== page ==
Intracellular ice formation in tissue constructs and the effects of mass transport across the cell membrane
Higgins, Adam Zachary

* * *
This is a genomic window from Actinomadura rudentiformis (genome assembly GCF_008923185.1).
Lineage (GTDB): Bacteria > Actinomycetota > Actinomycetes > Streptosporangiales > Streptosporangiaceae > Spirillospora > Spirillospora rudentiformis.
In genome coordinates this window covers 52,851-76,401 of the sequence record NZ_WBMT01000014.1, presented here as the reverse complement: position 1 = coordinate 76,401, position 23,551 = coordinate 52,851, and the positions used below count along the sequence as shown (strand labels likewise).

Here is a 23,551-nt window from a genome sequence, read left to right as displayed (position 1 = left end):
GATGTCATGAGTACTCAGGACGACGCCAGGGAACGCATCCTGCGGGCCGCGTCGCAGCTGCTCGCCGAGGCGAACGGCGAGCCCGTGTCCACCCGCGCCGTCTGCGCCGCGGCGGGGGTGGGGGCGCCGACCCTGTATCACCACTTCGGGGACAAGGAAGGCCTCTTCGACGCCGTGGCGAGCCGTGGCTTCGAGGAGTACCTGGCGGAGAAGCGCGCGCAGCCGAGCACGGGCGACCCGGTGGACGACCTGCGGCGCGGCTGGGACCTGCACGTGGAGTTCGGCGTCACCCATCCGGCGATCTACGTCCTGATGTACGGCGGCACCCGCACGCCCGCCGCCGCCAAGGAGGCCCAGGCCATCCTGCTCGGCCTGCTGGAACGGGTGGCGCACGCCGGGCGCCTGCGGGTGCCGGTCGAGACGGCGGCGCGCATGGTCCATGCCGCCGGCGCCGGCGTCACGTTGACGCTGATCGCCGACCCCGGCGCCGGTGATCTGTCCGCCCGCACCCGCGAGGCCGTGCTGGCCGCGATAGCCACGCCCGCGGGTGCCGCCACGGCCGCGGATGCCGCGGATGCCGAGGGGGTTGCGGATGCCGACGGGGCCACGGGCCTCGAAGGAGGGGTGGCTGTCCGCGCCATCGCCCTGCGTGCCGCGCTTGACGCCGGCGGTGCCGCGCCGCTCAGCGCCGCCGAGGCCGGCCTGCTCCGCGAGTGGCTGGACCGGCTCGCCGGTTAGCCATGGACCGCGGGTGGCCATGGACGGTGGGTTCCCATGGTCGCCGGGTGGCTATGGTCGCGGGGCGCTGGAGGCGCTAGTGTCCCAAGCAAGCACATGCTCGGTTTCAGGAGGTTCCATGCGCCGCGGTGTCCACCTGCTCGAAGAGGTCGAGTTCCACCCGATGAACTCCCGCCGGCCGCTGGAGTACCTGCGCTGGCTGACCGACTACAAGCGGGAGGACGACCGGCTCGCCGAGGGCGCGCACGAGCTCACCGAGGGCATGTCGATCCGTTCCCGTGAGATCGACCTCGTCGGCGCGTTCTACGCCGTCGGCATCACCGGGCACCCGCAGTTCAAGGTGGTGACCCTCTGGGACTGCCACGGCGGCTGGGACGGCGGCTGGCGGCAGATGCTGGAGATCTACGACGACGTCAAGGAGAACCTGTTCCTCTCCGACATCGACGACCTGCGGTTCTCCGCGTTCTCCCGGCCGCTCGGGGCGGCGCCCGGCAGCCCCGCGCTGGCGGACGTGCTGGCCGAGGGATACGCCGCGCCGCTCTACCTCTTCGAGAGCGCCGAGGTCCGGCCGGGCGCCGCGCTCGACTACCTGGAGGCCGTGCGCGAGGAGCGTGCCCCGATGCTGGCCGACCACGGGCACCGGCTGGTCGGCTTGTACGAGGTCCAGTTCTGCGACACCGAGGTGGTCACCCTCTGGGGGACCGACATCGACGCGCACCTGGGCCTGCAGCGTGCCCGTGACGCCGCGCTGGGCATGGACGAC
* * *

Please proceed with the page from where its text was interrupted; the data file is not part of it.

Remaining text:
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Long-term storage of tissue by cryopreservation is necessary for the efficient mass production of tissue engineered products, and for reducing the urgency and cost of organ transplantation procedures. The goal of this work was to investigate the physical processes thought result in damage during tissue cryopreservation towards development of tissue cryopreservation strategies. Although mathematical models of cell dehydration and intracellular ice formation (IIF) have been successfully used to optimize cryopreservation procedures for cell suspensions, it is not currently possible to use this approach with tissue because of the lack of tissue-specific permeability parameters for predicting cell dehydration during tissue freezing, and because of the increased complexity of the IIF process in tissue. We have measured the membrane permeability properties of tissue comprising a cell monolayer using a fluorescence quenching technique, and compared the results to the corresponding cell suspensions, revealing significant differences in the membrane transport kinetics between monolayers and suspensions. These data enabled the prediction cell dehydration during freezing of cell monolayers. Whereas the mechanisms of IIF are relatively well understood in cell suspensions, tissue is susceptible to new IIF mechanisms. In particular, cell-cell interactions have been shown to increase the IIF probability by enabling the propagation of ice between neighboring cells. We investigated the effect of cell-cell interactions on IIF using genetically modified cells expressing different levels of intercellular junction proteins. A new IIF mechanism was observed in these cells associated with penetration of extracellular ice into the cell-cell interface, and the incidence of this IIF mechanism was reduced in cells expressing the tight junction protein occludin. In addition, we investigated the effect of the cytoplasm supercooling and viscosity on the kinetics of IIF in tissue. We found that increasing the viscosity or decreasing the supercooling significantly decreased the kinetics of IIF, suggesting that IIF protocols for tissue can be optimized by modulating the cytoplasm supercooling and viscosity. Together, these data represent an important step towards developing cryopreservation strategies for tissue.